Open Source Comes to Campus/Curriculum/History and Ethics of Free Software/Interactive
Format of Activity
Students will be presented with a brief summary including links to further sources. They will be asked to read at least the summary (if not the linked sources) and to summarize the incident and answer questions (see below).
Maybe they can contribute their responses using git?
Questions to Ask
- Which freedoms were being impinged upon?
- Do you agree with the actions the person took?
We might want to come up with questions tailored to incidents.
Incidents to Investigate
Areas to investigate more:
- older stuff - how did software become un-free? military roots
- piracy - how does it relate?
- Stallman and the printer
- Skype and China
- Linus Torvalds?
- Blake Ross and Mozilla/Firefox?
- DeCSS: (1998) How Big Media made open source DVD players illegal
- Adobe eBook DRM, 2001: Why a programmer found himself in jail for showing how enable "Read this book aloud" on a no-cost, legally-acquired copy of Alice in Wonderland
- 2002-2007: Why KDE created a totally new web browser, and how its rendering engine (KHTML) became WebKit in Safari, and became the core of the Chrome web browser, and outcompeted Opera's own HTML renderer
- 1997-2009: How one math grad student's experiences with Mathematica led him to create some of the world's most used (within academia) computer math software as proprietary software, only to wake up around 2006, realize he had swindled a generation of math researchers of their freedom, and flip out and build Sage Math, accruing a team and building best-of-class software for abstract math researchers <http://sagemath.blogspot.com/2009/12/mathematical-software-and-me-very.html>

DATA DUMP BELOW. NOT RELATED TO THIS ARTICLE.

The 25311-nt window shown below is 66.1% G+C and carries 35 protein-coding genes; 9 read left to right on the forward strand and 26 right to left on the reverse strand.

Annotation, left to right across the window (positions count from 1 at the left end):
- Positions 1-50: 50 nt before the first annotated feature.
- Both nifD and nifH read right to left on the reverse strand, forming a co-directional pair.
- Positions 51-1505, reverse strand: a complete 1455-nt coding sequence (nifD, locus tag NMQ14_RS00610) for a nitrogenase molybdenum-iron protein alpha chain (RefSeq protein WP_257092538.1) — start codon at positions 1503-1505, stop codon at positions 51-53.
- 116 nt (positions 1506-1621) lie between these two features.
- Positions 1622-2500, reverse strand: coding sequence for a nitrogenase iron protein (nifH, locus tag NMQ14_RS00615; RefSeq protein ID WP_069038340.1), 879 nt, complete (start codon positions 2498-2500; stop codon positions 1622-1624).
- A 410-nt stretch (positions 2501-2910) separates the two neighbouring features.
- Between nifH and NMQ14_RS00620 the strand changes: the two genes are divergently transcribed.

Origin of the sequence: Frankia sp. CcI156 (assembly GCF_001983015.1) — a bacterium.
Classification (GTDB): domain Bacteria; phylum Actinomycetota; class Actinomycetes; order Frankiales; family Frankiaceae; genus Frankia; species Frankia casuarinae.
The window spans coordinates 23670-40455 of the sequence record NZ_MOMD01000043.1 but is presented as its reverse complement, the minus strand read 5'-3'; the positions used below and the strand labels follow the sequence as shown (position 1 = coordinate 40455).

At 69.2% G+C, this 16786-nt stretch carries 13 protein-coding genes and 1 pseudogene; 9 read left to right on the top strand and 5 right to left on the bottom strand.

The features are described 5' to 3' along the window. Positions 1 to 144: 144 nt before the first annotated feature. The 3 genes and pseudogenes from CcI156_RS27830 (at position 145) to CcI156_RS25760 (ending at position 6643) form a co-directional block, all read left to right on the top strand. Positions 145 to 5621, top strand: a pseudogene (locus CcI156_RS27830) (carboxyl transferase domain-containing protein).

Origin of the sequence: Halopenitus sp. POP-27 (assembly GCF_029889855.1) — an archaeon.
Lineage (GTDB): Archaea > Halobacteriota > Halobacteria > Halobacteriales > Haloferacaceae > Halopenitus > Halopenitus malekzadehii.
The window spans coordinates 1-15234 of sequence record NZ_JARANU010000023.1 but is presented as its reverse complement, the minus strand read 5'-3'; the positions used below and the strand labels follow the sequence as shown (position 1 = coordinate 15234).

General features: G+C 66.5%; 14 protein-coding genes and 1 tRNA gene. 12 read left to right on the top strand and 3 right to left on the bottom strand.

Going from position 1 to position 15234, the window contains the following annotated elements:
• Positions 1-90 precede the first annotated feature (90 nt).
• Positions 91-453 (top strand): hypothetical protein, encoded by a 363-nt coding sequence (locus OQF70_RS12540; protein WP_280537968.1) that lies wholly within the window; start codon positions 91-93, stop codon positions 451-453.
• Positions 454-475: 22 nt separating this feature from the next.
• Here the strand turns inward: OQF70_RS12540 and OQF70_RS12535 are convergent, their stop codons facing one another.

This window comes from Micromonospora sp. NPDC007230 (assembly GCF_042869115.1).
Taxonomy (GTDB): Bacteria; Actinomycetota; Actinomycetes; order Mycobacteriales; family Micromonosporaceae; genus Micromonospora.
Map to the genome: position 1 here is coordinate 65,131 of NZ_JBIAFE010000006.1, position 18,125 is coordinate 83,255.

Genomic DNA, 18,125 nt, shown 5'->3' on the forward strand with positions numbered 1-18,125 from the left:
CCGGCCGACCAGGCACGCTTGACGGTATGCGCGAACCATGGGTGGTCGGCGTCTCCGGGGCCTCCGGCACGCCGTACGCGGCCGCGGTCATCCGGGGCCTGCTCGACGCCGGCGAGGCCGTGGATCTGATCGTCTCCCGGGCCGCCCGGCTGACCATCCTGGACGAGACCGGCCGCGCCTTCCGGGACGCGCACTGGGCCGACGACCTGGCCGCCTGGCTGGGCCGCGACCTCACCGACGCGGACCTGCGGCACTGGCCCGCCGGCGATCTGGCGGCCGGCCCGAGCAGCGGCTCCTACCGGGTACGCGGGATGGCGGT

- 2004: Why the web's most self-aggrandizing development firm released Ruby on Rails, and how open source and partial code sharing have changed the flavor of web programming
- 1994 on: How a programming language (PHP) emerged from one hacker's scripts to literally maintain his personal home page
- 2001: How and why Sun released their newly-acquired office suite, formerly known as StarOffice, as free software (now known as OpenOffice and LibreOffice)
- 1995-1998: How Microsoft incorporated NCSA Mosaic code into a new Internet Explorer, gave it away, and obliterated Netscape's web browser market (for good or for bad, not intending to pass a value judgement here).
- 2005: How the open source code of LiveJournal helped some users leave the website's changing culture, but keep the user experience they were used to by forking the source into Dreamwidth, in which a community of bloggers learned and taught each other Perl, to make one of the most gender-diverse programming communities in open source. (Maybe also A03?)
- 2001: How the first relase of Mac OS X for the desktop market was made possible by embedding and extending open source software, with care to choose non-GPL code, preventing users of Mac OS X from having the same freedoms Apple had to build and modify the software.